Apart from showing near-zero GDP growth for the quarter, the latest national accounts released today by the Australian Bureau of Statistics include the startling (to me, anyway) information that Australia now has negative household savings. I’ve reproduced the relevant bit of the release below.
Household saving ratio
In both trend and seasonally adjusted terms the household saving ratio was negative in the June quarter 2003 implying that household consumption was greater than household disposable income. In trend terms the ratio was -1.2% in the June quarter and in seasonally adjusted terms it was -1.3%. The deterioration in the saving ratio in recent quarters has been driven by both a slow down in the rate of growth of disposable income and the continued strength of household consumption expenditure. The movement in disposable income has been affected by the very weak income results for the farm sector arising from the drought. The impact occurs because the household sector defined in the national accounts includes unincorporated businesses and therefore includes most farm businesses. Consequently, most farm income (included as a significant component of ‘gross mixed income’ ) is also part of total household income. Although seasonally adjusted household saving has been negative in the past three quarters, net national saving has been positive over the same period. The net national saving ratio in the June quarter was 2.5% in seasonally adjusted terms.
Caution should be exercised in interpreting the household saving ratio in recent years, because major components of household income and expenditure may still be subject to significant revisions. The impact of these revisions on the saving ratio can cause changes in the apparent direction of the trend. The following graph presents the household saving ratio derived from trend and seasonally adjusted data (see Explanatory Notes).
As the graph shows, although the latest figures may be distorted by the drought etc., the long-term trend has been clearly negative, and the decline goes back further than this (the Fitzgerald report on declining national savings was commissioned at the beginning of this period.
When I responded to the Fitzgerald report, I argued that it was misleading because it failed to take account of investment in human capital. But we’ve done miserably on this score in the last decade or so, with school completion rates declining in the early 90s (they’ve since recovered a bit) and domestic higher education commencements frozen since 1996. In both cases, there was a direct link to expenditure cuts imposed in the name of economic efficiency.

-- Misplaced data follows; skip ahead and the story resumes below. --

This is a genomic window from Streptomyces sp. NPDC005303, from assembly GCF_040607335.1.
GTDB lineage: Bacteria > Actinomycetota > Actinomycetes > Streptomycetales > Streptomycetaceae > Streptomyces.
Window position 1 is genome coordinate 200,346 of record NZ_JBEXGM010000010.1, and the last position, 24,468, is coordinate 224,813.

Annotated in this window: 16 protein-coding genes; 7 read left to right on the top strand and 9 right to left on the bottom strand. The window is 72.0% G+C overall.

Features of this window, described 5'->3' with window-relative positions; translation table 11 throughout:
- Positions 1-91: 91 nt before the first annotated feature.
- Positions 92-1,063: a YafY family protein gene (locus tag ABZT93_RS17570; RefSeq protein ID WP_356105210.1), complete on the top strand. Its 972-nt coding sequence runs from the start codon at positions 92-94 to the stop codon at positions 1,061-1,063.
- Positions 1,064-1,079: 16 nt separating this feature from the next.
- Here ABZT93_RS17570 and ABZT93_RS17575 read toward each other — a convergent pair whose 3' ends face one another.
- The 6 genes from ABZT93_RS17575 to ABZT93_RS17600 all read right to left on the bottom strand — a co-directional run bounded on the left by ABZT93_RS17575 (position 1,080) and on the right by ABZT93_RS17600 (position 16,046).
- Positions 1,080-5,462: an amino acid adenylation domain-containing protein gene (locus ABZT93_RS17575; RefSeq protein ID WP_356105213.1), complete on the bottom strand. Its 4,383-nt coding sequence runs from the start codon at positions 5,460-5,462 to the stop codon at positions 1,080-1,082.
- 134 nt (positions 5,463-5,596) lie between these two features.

I haven’t yet managed to work through to an aggregate national savings figure. But with the Federal government budget roughly balanced in accrual terms, the contribution from government savings can’t be large, and I’d be surprised if retained earnings of corporations accruing to Australian owners amounted to more than 3 or 4 per cent of GDP. So this suggests that Australian national savings are approximately zero, or in other words, that all net investment in Australia must now be financed by foreign debt or equity investment.
One reason for this negative saving is the fact that, thanks to the property bubble, people can spend more than they earn and still, apparently, get richer. But there’s a fallacy of composition here. We can’t all sell our houses to cash in this wealth – if we did, prices would fall and the wealth would disappear.
Of course, if we could persuade some overseas buyers to purchase a million or so houses at current prices, our problems with foreign debt would be over. But although it’s not precisely true that the only potential buyers of Australian houses are Australian residents, it’s a good enough approximation for economic analysis. A few thousand wealthy HongKongers may want a Sydney bolthole, and there are probably a few thousand more footloose global professionals in the market, but not enough, I think, to make a real difference.
Update My wife Nancy, who’s paying more attention than I am, tells me there’s nothing new in the negative household savings story, which is confirmed by a look at the graph (savings have been negative for three or four quarters now) and a quick Google. As so often, I’m a bit behind the times, but I’m still surprised there hasn’t been more comment on this.